Harnessing Health Information Technology for Self-Management Support and Medication Activation in a Medicaid Health Plan - 2011
Summary: The Self-Management Automated Real Time Telephone Support (SMART-Steps) Program enhanced an automated telephone self-management (ATSM) support system to provide ethnicallydiverse, publicly-insured adults and older adults who have diabetes with surveillance, education, and additional telephone care management guided by questions on patient behavior. This work built on a previously-funded Agency for Healthcare Research and Quality (R21 HS 014864) project by implementing modifications to adapt the program for sustained use by users with low literacy. Through a quasi-experimental study design, the project team examined the effects of the intervention among SMART-Steps Program participants from the San Francisco Health Plan (SFHP), a Medicaid plan. Enrolled patients were randomized to the ATSM-only group (SMART-Steps ONLY), the ATSM-plus group (SMART-Steps PLUS), or the usual care comparison group that subsequently received ATSMonly or ATSM-plus services. In the SMART-Steps ONLY model, patients responded to a rotating set of questions on self-care, psychosocial aspects of care, and receipt of preventive services. Patients with an answer that was "out of range" on an item received an immediate automated health education message. Patients with an answer "significantly out of range" received the automated message plus a followup person-to-person call from a SFHP care manager. In addition to those services, the SMART-Steps PLUS model had supplementary phone communications from the ATSM care manager to the patient triggered by data derived from pharmacy claims and a diabetes registry. These calls provided further education about medication adherence based on clinical criteria developed by a clinical advisory board.
Dr. Dean Schillinger and his research team conducted patient surveys to analyze outcomes such as perspectives on the structure of their care and the interpersonal processes of care. To analyze patient safety, the team explored characteristics of adverse events: triggers, frequencies, their nature, preventability or ability to be ameliorated, and clinician awareness. To analyze effects of the intervention on relevant metabolic and clinical processes and outcome measures, the team used electronically-available clinical and administrative data.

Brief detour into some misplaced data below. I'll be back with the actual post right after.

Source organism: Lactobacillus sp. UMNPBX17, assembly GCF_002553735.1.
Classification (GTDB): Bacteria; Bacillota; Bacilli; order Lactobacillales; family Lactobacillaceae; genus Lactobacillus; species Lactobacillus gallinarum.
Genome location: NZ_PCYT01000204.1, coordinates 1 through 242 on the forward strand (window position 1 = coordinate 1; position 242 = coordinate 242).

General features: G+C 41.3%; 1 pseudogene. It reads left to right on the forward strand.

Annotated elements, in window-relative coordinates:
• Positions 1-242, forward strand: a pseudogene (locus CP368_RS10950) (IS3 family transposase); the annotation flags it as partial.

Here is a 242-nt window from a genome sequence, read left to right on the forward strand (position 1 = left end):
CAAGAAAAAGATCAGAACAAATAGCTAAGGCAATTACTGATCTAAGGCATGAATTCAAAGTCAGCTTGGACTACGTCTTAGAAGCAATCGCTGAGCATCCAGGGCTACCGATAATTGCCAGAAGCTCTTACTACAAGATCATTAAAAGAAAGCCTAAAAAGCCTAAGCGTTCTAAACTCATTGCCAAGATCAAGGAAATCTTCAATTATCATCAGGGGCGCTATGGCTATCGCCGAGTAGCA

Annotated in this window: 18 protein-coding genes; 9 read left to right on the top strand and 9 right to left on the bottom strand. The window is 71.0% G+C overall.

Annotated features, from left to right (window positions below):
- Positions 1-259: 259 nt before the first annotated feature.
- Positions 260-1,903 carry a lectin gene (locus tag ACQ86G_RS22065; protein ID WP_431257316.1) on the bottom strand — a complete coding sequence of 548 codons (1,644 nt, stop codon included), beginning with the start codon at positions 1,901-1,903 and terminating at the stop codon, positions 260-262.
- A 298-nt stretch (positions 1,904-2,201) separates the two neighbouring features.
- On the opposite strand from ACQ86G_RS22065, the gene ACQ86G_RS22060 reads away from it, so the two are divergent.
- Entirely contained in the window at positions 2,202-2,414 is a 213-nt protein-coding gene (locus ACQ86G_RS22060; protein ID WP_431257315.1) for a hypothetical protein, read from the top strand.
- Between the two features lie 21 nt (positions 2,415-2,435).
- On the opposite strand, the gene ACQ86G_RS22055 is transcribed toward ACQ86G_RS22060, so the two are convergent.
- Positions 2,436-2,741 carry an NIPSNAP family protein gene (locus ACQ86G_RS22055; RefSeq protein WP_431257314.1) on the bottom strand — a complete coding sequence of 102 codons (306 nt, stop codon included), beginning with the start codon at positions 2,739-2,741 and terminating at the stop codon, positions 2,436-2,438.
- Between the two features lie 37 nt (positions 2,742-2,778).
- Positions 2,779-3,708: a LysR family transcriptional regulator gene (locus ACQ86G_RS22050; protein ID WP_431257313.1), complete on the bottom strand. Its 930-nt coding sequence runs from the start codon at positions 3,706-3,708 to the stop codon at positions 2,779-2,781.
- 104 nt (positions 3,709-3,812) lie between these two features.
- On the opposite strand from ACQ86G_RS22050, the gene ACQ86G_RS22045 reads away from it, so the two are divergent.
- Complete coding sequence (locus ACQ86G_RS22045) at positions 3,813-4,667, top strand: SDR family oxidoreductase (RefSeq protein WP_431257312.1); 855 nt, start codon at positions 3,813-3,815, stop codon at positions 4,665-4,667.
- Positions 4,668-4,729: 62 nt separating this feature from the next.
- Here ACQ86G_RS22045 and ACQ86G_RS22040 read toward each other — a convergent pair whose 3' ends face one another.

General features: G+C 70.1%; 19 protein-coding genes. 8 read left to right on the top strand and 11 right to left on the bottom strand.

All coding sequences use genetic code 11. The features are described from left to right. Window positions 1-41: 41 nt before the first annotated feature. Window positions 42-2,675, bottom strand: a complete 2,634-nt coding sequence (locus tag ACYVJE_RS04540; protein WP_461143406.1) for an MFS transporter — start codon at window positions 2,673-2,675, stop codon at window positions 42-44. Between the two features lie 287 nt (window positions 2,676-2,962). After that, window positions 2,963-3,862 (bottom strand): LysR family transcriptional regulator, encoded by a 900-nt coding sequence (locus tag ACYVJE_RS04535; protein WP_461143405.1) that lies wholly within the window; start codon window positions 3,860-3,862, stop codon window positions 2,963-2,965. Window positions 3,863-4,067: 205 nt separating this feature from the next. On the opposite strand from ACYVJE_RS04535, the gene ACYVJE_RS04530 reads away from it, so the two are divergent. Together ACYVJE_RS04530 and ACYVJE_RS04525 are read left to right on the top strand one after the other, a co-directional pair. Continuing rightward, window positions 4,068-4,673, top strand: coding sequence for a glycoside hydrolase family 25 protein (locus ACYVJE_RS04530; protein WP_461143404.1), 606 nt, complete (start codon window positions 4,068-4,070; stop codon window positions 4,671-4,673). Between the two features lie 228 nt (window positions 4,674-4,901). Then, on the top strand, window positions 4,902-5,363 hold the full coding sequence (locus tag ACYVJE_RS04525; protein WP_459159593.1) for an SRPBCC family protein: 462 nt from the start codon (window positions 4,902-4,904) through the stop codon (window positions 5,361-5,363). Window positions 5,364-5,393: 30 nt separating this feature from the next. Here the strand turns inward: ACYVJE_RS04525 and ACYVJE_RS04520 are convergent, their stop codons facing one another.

- Measure the effects of a Medicaid health plan-directed ATSM on patient-centered outcomes among ethnically-diverse health plan enrollees with diabetes. (Achieved)
- Explore whether combining ATSM with an additional patient-directed health information technology innovation - a medication activation communication strategy triggered by pharmacy claims data - yields differential effects on patient-centered outcomes compared to ATSM alone. (Achieved)
- Quantify and characterize patient safety events triggered and/or identified through active surveillance among ATSM participants. (Achieved)
- Measure differences in the frequency and nature of patient safety events among participants receiving ATSM-only versus ATSM-plus medication activation. (Achieved)
- Explore the effects of ATSM interventions on Healthcare Effectiveness Data and Information Set (HEDIS)-relevant metabolic and clinical process and outcome measures when compared to usual care. (Achieved)